Question about rescue organization policy.

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Question about rescue organization policy.

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    06-26-2012, 11:58 PM
Question about rescue organization policy.

Today I received a phone call from a friend about her Gr Daughter.
This young girl was given a horse by her mother for Christmas.
The horse supposedly came from a rescue agency.
This 16 YO child is now pregnant and no longer lives with her mother.
The mothers ex boyfriend has demanded the horse be removed from his pasture by friday afternoon.
If that horse was adopted from a rescue agency does the agency need to be informed of where the horse is?
I have no problem bringing the horse here.
However I do want to avoid any legal issues involving the child.
I am not concerned about myself .
The Grandmother will sign a legal document for the 16 YO.
If any agency shows up with proper documentation they can have the mare.
The childs mother is NOT trustworthy.
Neither the child or the Grandmother knows where the horse came from.
Only that it was a resuce.
Can anyone give me any insight into how rescues adopt out horses and what possible responsibilities the child might have to the organization?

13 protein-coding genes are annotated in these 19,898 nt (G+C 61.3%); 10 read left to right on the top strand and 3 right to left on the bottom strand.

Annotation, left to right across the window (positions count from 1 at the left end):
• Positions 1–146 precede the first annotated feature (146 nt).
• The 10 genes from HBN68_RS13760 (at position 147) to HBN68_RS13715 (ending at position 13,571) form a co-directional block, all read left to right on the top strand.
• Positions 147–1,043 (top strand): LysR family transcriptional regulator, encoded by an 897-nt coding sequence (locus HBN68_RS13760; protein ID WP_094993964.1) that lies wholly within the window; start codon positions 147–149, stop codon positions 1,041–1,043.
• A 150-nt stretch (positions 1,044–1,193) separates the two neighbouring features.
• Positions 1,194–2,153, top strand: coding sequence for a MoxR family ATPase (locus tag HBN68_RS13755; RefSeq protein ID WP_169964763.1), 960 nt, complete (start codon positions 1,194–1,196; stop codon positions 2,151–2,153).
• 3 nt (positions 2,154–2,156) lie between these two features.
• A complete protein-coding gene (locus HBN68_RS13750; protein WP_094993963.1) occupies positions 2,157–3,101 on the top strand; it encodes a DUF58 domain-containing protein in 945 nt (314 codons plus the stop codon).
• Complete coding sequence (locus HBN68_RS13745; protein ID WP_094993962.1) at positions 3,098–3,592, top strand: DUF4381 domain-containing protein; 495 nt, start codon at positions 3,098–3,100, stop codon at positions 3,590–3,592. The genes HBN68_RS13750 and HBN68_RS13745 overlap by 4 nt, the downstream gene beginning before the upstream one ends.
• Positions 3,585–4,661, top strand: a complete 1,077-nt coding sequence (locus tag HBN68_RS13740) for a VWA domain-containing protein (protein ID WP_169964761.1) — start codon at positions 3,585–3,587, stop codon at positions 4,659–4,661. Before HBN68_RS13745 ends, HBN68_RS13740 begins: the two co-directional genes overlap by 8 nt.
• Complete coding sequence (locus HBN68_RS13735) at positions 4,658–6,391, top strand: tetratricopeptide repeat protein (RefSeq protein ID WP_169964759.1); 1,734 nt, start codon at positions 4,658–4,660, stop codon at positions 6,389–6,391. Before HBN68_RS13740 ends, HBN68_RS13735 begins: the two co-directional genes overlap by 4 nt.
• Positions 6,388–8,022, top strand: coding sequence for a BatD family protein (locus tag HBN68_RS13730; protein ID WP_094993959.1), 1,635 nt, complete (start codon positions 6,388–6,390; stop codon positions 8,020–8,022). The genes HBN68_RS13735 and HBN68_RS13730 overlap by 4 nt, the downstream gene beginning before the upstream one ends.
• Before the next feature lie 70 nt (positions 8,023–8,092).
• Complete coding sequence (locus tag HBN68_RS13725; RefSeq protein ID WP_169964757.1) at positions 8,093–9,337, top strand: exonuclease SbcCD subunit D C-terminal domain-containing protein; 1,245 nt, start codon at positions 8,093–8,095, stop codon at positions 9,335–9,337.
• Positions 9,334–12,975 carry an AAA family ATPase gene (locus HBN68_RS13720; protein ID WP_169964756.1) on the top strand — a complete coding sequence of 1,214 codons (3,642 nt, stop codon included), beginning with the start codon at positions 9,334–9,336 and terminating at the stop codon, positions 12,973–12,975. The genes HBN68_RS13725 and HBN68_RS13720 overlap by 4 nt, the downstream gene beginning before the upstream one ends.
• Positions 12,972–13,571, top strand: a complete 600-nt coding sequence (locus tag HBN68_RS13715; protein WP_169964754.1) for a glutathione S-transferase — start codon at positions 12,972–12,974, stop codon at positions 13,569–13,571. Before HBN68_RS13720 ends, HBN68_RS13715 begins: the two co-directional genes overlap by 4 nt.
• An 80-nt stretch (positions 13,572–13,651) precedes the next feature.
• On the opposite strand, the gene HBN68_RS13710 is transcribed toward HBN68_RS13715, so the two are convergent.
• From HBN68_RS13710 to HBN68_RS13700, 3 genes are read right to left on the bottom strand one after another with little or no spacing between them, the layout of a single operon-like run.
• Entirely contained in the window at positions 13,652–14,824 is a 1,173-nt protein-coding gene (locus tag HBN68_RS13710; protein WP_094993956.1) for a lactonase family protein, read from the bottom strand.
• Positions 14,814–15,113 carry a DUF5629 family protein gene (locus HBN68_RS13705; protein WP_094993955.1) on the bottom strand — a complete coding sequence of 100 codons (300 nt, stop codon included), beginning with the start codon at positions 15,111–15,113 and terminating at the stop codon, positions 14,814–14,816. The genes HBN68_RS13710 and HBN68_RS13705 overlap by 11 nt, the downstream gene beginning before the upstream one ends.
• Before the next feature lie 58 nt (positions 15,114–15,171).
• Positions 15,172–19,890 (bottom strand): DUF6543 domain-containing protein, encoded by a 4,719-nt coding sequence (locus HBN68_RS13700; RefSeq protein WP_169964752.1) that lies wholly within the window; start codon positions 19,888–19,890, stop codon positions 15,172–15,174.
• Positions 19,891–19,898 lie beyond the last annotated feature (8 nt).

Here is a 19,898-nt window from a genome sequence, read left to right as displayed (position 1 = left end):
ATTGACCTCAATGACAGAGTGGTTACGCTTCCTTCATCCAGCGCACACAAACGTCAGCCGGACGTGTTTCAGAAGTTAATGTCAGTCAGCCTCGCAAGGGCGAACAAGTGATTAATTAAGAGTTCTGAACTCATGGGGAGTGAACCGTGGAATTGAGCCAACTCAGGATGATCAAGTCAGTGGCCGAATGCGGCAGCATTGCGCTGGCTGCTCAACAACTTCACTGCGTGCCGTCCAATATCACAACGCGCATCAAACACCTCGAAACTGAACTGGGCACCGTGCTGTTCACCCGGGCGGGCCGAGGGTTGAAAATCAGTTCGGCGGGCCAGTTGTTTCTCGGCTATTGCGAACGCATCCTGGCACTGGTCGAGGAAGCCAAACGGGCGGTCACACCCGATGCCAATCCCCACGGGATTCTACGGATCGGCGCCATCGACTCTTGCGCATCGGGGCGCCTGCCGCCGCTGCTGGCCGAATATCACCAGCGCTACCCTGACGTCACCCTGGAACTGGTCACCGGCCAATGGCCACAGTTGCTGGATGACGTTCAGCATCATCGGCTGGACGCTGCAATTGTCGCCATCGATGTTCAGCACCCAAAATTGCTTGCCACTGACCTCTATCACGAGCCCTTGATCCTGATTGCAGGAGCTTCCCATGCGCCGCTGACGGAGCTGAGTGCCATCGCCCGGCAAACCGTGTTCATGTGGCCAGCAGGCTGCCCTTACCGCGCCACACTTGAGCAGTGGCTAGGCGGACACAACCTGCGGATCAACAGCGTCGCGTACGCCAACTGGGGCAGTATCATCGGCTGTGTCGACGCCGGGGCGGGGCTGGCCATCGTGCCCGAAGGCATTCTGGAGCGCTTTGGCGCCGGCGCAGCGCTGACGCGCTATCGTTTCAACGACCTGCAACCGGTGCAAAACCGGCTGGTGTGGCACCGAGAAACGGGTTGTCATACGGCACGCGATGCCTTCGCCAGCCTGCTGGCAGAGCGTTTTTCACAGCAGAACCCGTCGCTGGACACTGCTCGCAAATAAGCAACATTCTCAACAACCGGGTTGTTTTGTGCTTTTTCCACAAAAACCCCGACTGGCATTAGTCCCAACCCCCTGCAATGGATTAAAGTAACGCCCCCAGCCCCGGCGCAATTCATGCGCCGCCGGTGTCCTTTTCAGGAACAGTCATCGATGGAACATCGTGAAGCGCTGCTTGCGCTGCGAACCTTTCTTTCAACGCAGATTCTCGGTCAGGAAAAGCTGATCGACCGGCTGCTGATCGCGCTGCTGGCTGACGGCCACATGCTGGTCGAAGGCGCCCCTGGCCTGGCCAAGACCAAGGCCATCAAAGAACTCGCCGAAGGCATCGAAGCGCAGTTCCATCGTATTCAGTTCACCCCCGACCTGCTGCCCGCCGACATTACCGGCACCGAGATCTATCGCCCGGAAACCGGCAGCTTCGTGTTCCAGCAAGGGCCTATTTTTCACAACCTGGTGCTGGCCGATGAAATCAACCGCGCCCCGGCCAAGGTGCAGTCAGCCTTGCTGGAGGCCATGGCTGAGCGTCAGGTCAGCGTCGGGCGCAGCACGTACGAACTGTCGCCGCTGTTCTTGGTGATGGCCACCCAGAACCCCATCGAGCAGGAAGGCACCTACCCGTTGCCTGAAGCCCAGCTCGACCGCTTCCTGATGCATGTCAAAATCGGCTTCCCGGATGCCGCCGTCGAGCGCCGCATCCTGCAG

Being 16 and pregnant as well as on her own she does not need any more problems. Especially legal ones.
Thanks for any advice or insight you might have. Shalom
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    06-27-2012, 02:10 AM
Would it be worth asking the mothers where it came from?

Otherwise have a look at what rescues are local I can't imagine they'd look across the state.

Some do have a return before sale clause. I know of other that will not totally sell and in fact lease out permanently
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    06-27-2012, 02:29 AM
Bluebonnet Equine Humane Society

Check with these folks, they've been involved with many Arabians over the past several years, so that's who I'd probably talk to first. If you can give me a horse name, hopefully the registered name, I can look it up in DS and see if I recognize the name of a previous owner as having had their horses taken.

Most rescues maintain LEGAL ownership of the horses they send out and want them back rather than sold.

Here's their adoption policy from their site:

When adopting, the adopter signs a contract agreeing to:
Never use the adopted equine for breeding
Never use the adopted equine as a Embryo Transfer donor or recipient
To never sell the adopted equine
To not send the equine through an auction or to a slaughter house,
To only give away, lease out, or otherwise dispose of the equine (aside from humane euthanasia) when approved by the Adoption Coordinator. This approval will only be granted if:
o The adopter has had the adopted equine for more than one year.
o The person the adopter wishes to rehome the equine with agrees to submit a BEHS adoption and is approved.
o The person the adopter wishes to rehome the equine with agrees to follow the rules and guidelines outlined in the BEHS adoption contract and is willing to submit to a pre-adoption inspection and follow-up inspections in accordance with the adoption contract.